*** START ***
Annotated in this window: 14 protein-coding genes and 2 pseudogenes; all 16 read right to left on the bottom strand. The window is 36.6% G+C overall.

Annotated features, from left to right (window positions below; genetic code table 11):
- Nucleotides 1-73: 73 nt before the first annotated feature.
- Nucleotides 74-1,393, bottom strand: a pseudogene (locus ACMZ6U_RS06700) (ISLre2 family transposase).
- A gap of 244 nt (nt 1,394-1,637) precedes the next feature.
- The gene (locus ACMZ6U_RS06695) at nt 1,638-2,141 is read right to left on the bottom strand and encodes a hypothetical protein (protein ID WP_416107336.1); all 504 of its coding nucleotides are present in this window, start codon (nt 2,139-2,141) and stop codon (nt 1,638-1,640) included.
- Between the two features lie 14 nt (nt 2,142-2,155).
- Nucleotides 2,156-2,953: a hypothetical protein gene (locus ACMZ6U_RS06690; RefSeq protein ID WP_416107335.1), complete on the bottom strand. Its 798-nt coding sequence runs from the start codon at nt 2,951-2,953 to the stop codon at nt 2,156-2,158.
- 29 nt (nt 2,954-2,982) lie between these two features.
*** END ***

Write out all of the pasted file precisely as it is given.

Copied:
Annotated in this window: 14 protein-coding genes and 2 pseudogenes; all 16 read right to left on the bottom strand. The window is 36.6% G+C overall.

Annotated features, from left to right (window positions below; genetic code table 11):
- Nucleotides 1-73: 73 nt before the first annotated feature.
- Nucleotides 74-1,393, bottom strand: a pseudogene (locus ACMZ6U_RS06700) (ISLre2 family transposase).
- A gap of 244 nt (nt 1,394-1,637) precedes the next feature.
- The gene (locus ACMZ6U_RS06695) at nt 1,638-2,141 is read right to left on the bottom strand and encodes a hypothetical protein (protein ID WP_416107336.1); all 504 of its coding nucleotides are present in this window, start codon (nt 2,139-2,141) and stop codon (nt 1,638-1,640) included.
- Between the two features lie 14 nt (nt 2,142-2,155).
- Nucleotides 2,156-2,953: a hypothetical protein gene (locus ACMZ6U_RS06690; RefSeq protein ID WP_416107335.1), complete on the bottom strand. Its 798-nt coding sequence runs from the start codon at nt 2,951-2,953 to the stop codon at nt 2,156-2,158.
- 29 nt (nt 2,954-2,982) lie between these two features.